He just needed his chance.
He just needed more carries.
He showed amazing ability, in a limited role, and has the pass catching abilities to be an outstanding, all-around featured running back.
And then, he finally got it. The chance to start. The chance to takeover.
What's written above can easily apply to Marion Barber's 2008 season, in which the departure of Julius Jones resulted in MBIII receiving the No. 1 running back tag in Dallas. In other words, an opportunity to carry the load, and draw closer to 300 carries than 200.
What's written can also apply, however, to Maurice Jones-Drew's upcoming 2009 season, in which the departure of Fred Taylor has resulted in MJD receiving the No. 1 running back tag in Jacksonville.
Do not adjust your monitor. I know this column is starting to sound a tad repetitive.
Honestly though, Barber and Jones-Drew are certainly cut from a similar cloth when it comes to their respective NFL careers. Undersized in stature, yet powerful in size, both players were drafted to become backups, albeit vital ones.
Despite scrapping for third downs and the occasional every down drive, Barber and Jones-Drew established themselves early as touchdown machines.
After scoring five touchdowns in his 2005 rookie year, Barber went on to hit pay dirt 14 and 10 times in the following two seasons, while averaging 4.8 yards per carry, setting up his big transition for 2008. In addition, Barber was continuing to make strides in the passing game, grabbing 44 receptions for 282 yards and two touchdowns in 2007.
Barber's style was defined by his power, as well as his total disregard for hard contact, and landing on his head. He received the nickname "Marion the Barbarian" and quickly became the more popular back in Dallas, even though Jones started every game.
Similarly, Jones-Drew burst onto the scene in Jacksonville as the heir apparent to Taylor, who quickly grew fame on the goal line. MJD scored 13 touchdowns in his 2006 rookie year, averaging a robust 5.7 yards per carry. He followed with nine touchdowns in 2007 and 12 last season, all while never amassing even 200 carries on the year.
Like Barber, Jones-Drew also thrived in the passing game, especially last year when he caught 62 balls for 565 yards and a score.
And like Barber, Jones-Drew received the keys to his team's running game after the starter signed elsewhere. How will MJD fare this year? It only seems right to look at Barber's 2008 results, for the sake of all the comparisons, and of course, for the sake of this article.
Barber was hot out the gate last season, scoring five touchdowns in his first three games, while getting the touches everyone was anticipating he'd receive.
Now most analysts will say his season turned after a Thanksgiving Day toe dislocation, which is true for the most part, since Barber was never the same after the injury. Still, if you look closer, at least at his rushing stats, Barber hit a significant wall from Week Four to Nine.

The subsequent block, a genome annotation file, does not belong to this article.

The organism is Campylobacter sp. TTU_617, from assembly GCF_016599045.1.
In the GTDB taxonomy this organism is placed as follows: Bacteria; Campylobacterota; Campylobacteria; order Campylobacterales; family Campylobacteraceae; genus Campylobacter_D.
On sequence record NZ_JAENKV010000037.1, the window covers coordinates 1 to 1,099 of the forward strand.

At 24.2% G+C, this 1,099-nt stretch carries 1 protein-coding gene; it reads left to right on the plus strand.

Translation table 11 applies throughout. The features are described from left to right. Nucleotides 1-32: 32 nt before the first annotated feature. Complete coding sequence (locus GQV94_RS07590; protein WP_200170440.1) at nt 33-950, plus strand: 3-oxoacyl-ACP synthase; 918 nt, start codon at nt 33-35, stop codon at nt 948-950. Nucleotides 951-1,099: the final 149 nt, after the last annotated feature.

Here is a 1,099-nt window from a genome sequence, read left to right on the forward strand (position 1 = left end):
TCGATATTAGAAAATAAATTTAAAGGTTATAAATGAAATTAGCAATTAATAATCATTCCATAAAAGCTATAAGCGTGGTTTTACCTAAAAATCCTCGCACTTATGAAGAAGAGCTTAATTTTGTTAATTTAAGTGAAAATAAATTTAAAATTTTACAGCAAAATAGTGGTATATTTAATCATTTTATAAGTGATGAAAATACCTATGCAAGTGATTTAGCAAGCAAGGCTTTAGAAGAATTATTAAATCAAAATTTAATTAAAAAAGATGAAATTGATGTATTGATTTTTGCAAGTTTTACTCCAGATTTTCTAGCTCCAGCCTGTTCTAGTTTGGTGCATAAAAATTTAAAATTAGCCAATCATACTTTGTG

In those weeks, Barber had only one game where he averaged more than 3.7 yards per carry.
In the end, the injury did him in, limiting Barber to just 13 carries in the final four weeks of the season. After scoring seven touchdowns in the first half of the season, Barber scored just twice after Week Eight.
His finals numbers for the year were respectable (885 rushing yards, seven touchdowns, 417 receiving yards, two touchdowns), but not much different from his career averages. If anything, his 3.7 yards per carry was a career low. All in all, it's hard to say whether the Barber as a featured back experiment worked last season.
What is known; not only is the organization committed to splitting the load with second year RB Felix Jones this season, there is also talk that Jones could start, returning Barber to his role as a dynamic backup. The closer.
What does this mean for Jones-Drew in 2009? He's the face of this article and not much has been said about him.
Well, while the comparisons I've drawn between both players are striking and of relevance, it's important to note that Jones-Drew is not Barber, and his fate as a starter is not sealed. Their styles are similar, but not prototypical. While MBIII attacks more like a tiger, MJD is less aerial. His style, is more like that of a bull, or rather, a freight train.
Still, an increase in carries will definitely affect the way Jones-Drew goes about his mission, and at this point, there is one definite factor for success. Health. If MJD wants to prove he can carry the load, dislocating his toe in November won't help.
Maybe Barber's 2008 season weighs on his mind, and maybe, he hasn't even pondered the thought. Either way, Jones-Drew is getting his chance. It's up to him whether he wants to join the NFL's running back elite, or place the onus on Jaguar rookie RB Rashad Jennings to be his new Fred Taylor.
Something tells me MJD prefers the first scenario.